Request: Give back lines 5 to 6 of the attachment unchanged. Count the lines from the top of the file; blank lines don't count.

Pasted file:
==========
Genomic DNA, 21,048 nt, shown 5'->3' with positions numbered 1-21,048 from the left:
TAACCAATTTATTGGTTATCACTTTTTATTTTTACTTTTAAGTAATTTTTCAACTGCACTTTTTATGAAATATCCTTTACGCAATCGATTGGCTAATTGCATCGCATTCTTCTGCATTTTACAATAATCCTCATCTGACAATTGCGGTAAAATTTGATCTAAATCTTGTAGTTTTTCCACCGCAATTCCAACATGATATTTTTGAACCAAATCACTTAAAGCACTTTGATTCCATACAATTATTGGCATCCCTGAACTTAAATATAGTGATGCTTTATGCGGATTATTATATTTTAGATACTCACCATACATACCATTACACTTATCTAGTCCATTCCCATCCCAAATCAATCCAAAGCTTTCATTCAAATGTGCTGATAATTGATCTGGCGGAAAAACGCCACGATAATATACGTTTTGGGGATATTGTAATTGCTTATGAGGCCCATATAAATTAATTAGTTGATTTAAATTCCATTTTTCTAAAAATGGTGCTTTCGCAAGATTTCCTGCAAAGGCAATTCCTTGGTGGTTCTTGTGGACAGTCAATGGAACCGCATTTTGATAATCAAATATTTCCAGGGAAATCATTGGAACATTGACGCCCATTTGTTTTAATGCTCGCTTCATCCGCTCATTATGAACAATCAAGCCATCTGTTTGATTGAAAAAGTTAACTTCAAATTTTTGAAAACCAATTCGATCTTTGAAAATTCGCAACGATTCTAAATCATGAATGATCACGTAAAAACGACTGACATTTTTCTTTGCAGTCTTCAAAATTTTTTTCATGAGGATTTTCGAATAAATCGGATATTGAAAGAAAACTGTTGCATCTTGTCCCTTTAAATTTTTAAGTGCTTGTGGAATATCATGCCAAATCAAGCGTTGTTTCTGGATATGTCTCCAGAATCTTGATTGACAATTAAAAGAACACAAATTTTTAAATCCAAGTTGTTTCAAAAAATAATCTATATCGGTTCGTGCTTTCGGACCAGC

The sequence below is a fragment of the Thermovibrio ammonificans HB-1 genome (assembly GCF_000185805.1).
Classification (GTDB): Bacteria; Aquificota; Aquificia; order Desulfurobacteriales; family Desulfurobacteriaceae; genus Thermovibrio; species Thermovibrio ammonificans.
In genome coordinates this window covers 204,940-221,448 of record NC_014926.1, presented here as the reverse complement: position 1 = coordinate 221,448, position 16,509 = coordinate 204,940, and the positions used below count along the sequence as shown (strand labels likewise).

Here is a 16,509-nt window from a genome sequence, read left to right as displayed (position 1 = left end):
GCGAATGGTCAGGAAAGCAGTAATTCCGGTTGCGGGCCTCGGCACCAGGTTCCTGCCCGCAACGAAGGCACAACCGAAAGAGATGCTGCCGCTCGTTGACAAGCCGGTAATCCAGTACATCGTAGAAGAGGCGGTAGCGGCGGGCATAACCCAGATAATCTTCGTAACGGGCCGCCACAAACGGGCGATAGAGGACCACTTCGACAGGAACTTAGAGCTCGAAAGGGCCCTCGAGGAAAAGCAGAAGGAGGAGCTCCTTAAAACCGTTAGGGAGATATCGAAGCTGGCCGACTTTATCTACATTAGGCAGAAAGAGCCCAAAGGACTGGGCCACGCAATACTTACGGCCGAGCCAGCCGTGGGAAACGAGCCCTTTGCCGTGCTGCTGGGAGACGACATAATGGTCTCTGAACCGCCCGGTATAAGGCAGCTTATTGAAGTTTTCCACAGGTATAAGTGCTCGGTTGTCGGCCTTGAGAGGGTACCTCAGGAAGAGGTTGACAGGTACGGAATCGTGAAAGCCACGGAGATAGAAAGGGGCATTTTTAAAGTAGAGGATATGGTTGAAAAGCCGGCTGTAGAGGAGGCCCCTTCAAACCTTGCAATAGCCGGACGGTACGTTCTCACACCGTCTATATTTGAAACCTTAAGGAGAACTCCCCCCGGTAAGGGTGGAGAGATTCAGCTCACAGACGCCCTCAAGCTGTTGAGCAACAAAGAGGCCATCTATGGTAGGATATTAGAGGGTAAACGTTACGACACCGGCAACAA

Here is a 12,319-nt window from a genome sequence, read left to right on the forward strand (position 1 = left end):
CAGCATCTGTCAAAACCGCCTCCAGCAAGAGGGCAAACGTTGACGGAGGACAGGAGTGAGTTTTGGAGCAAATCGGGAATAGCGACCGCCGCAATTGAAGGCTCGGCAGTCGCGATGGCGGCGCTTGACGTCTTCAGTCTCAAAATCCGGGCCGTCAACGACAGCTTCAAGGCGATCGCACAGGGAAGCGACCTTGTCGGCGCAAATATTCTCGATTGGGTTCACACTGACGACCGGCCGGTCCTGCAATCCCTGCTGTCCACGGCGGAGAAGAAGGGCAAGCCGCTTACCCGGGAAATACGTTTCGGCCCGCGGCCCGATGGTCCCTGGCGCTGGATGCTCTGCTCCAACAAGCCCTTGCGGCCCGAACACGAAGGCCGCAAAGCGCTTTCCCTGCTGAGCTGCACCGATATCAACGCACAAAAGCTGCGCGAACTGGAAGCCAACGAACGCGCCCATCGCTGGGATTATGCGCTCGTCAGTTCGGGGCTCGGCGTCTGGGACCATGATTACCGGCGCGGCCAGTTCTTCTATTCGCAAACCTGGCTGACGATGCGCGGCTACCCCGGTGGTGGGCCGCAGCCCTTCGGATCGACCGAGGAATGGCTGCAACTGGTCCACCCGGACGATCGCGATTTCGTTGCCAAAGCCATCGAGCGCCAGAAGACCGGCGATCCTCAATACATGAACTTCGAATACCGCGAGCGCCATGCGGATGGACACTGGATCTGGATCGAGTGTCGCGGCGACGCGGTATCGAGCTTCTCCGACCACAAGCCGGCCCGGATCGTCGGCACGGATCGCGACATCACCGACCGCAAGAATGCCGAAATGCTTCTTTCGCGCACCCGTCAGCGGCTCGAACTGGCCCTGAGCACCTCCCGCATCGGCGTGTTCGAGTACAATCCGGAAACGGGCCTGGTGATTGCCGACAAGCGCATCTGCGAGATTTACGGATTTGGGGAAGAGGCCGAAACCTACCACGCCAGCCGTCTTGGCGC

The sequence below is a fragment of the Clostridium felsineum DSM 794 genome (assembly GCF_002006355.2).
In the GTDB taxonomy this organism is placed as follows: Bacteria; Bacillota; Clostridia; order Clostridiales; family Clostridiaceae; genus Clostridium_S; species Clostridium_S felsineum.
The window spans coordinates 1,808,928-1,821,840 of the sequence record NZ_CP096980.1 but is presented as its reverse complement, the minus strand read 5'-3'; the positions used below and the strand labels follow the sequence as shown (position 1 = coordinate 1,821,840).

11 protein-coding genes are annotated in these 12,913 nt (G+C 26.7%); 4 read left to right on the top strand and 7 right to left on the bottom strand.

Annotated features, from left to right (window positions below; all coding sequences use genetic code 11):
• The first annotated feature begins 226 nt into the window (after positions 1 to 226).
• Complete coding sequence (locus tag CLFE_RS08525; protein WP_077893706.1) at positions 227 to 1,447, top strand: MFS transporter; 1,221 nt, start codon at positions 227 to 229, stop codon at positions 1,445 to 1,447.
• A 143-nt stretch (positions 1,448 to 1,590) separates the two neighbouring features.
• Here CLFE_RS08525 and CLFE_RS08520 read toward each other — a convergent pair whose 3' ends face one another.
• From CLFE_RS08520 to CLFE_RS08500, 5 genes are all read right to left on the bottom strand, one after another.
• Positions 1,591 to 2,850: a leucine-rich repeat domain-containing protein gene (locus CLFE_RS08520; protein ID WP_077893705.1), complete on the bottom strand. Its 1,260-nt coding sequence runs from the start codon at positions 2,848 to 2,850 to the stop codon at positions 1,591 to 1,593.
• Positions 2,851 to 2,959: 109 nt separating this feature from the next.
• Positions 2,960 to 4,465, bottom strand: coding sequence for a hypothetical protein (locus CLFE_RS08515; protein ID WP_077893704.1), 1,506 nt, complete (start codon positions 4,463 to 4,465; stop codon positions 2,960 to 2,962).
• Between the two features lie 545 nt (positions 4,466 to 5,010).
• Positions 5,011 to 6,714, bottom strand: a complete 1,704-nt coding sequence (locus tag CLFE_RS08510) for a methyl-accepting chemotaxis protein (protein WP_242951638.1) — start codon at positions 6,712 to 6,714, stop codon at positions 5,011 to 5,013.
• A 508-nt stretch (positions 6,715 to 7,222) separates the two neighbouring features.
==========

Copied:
In genome coordinates this window covers 204,940-221,448 of record NC_014926.1, presented here as the reverse complement: position 1 = coordinate 221,448, position 16,509 = coordinate 204,940, and the positions used below count along the sequence as shown (strand labels likewise).

Here is a 16,509-nt window from a genome sequence, read left to right as displayed (position 1 = left end):